SAN MARCOS, Texas (KXAN) – After the student body president at Texas State University called for the author of an editorial condemned by campus leaders as “racist” to step down from the student newspaper, the editor of the paper says the student has been fired.
“These individuals knowingly allowed divisive, racist material to stain the reputation of this great University,” Student Body President Connor Clegg said, who is also calling for the opinions editor and editor-in-chief of the University Star to remove themselves.
If the individuals choose not to resign, Clegg says he will call an emergency meeting and defund the school’s newspaper. “If the Star wishes to maintain its operations without student funding, they can do so like any other paper – by earning subscribers and selling more advertisements. There is no reason for over 39,000 students to be forced to invest their student fees towards this brand of journalism,” Clegg said.
University President Denise M. Trauth described the piece as a “racist opinion column” on Wednesday. The article, titled “Your DNA is an abomination,” sparked controversy throughout campus.
“To wish for the elimination of an entire race is an ignorant, dated, and close-minded opinion, one that does not belong on our campus,” Clegg said. “These individuals knowingly allowed divisive, racist material to stain the reputation of this great University.”
Clegg says he has a meeting with the editorial board on Friday and will announce the decision on Monday. “Hopefully it doesn’t come to anything drastic,” said Clegg.
Thursday evening The University Star released a letter from the editorial board. “We screwed up,” the letter said. “The author of the column has jeopardized the atmosphere of inclusivity at the university and will no longer be published in The University Star.”
The article has caught the attention of state leaders who have previously attempted to pass legislation regarding free speech on university campuses. Texas State Rep. Briscoe Cain, R-Deer Park, authored HB 2527 earlier this year. The bill did not pass, however, it would have opened entire campuses as “free speech zones,” rather than certain and limited areas. Although the bill failed, Cain asked Lt. Gov Dan Patrick to add the issue to the lawmakers’ interim charges.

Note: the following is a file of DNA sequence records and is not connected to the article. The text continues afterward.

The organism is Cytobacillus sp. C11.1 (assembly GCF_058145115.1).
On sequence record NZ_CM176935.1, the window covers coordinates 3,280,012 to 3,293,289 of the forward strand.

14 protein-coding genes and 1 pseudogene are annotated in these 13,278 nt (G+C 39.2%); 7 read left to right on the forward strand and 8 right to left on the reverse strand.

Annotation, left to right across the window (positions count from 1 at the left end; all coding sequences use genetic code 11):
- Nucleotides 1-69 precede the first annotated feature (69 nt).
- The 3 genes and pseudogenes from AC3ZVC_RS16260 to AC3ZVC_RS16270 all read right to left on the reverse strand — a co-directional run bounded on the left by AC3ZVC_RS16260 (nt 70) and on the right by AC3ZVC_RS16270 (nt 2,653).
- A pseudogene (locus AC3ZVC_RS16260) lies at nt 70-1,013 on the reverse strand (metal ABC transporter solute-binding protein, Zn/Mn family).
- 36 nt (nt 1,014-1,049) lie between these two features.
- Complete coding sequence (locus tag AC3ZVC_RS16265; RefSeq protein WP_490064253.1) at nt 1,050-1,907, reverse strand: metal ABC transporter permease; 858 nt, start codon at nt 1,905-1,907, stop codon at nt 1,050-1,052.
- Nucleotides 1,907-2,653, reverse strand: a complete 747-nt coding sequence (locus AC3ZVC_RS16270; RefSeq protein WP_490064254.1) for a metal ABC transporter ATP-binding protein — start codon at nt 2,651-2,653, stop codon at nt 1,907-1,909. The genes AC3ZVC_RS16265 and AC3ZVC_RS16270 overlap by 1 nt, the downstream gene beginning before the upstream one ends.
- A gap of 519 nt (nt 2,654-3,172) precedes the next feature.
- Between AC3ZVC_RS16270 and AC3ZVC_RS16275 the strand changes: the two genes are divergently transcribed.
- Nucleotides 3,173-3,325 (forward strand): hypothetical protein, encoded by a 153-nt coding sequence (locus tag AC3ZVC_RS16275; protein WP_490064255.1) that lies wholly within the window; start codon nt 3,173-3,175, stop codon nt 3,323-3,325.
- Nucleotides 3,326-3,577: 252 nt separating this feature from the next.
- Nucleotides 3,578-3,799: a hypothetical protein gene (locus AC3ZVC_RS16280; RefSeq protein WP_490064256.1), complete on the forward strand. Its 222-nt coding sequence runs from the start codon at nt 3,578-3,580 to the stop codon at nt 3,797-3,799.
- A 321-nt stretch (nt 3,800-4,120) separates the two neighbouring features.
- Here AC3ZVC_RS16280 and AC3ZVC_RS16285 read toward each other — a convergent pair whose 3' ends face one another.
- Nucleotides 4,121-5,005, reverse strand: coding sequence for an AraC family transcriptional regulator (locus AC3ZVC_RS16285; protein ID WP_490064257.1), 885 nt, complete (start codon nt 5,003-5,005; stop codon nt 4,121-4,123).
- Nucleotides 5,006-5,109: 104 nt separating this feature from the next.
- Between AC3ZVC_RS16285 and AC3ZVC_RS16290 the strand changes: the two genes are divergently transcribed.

“We would see a more vibrant free speech, free exchange of marketplace ideas at our state colleges in Texas,” said Cain.
Cain believes the controversy could have been prevented had students felt freer to express themselves openly knowing there were no repercussions. Cain says the columnist has a right to his opinion but doesn’t believe taxpayers should be paying for it.
“I’m concerned that tax dollars are being used for this as opposed to the student printing this material with his own money or private funding and distributing it in the common area – something that the bill would have protected and allowed,” said Cain. “The concern is that these state schools are not allowing for a free exchange of all ideas. It’s just one-sided. The college would be wise to allow a rebuttal to be printed.”
To do that, Clegg stands by his statement that there has to be new leadership. “My hope is that they can improve their standards and maybe get some new people in there with fresh perspectives,” he said.